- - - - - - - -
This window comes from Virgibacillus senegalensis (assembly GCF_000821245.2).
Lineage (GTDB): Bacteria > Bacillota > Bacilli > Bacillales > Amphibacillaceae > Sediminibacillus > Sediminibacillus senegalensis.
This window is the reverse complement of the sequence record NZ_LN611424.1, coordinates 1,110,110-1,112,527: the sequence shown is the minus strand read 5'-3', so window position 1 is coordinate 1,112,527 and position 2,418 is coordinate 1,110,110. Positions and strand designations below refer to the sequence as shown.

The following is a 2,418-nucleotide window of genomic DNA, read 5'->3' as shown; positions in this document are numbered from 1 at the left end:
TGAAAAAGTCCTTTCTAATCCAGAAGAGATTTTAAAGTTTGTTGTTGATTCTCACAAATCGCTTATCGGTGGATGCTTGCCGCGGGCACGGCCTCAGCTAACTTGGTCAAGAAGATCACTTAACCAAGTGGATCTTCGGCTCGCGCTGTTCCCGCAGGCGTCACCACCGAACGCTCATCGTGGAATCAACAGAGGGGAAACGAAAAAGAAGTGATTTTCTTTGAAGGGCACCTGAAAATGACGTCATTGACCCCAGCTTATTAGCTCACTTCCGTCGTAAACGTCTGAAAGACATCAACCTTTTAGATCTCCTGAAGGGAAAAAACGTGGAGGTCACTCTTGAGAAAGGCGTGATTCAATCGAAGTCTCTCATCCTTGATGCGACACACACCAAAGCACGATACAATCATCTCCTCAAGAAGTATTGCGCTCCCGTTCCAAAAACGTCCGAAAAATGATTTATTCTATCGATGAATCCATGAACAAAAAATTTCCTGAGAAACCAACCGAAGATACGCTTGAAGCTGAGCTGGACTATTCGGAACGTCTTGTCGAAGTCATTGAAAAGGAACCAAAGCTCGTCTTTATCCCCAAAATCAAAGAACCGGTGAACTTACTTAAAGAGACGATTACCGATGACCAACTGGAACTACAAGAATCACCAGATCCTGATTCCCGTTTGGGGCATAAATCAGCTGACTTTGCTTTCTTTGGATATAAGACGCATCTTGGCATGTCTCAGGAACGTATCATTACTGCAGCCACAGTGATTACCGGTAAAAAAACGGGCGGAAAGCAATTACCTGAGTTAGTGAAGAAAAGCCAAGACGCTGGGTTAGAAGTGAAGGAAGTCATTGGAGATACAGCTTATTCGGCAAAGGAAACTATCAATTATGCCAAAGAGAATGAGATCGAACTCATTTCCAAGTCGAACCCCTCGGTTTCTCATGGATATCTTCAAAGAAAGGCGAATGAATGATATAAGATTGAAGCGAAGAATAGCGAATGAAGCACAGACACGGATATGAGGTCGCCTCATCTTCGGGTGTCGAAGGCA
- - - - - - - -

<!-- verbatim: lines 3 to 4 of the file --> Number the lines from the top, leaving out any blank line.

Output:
This window is the reverse complement of the sequence record NZ_LN611424.1, coordinates 1,110,110-1,112,527: the sequence shown is the minus strand read 5'-3', so window position 1 is coordinate 1,112,527 and position 2,418 is coordinate 1,110,110. Positions and strand designations below refer to the sequence as shown.

The following is a 2,418-nucleotide window of genomic DNA, read 5'->3' as shown; positions in this document are numbered from 1 at the left end: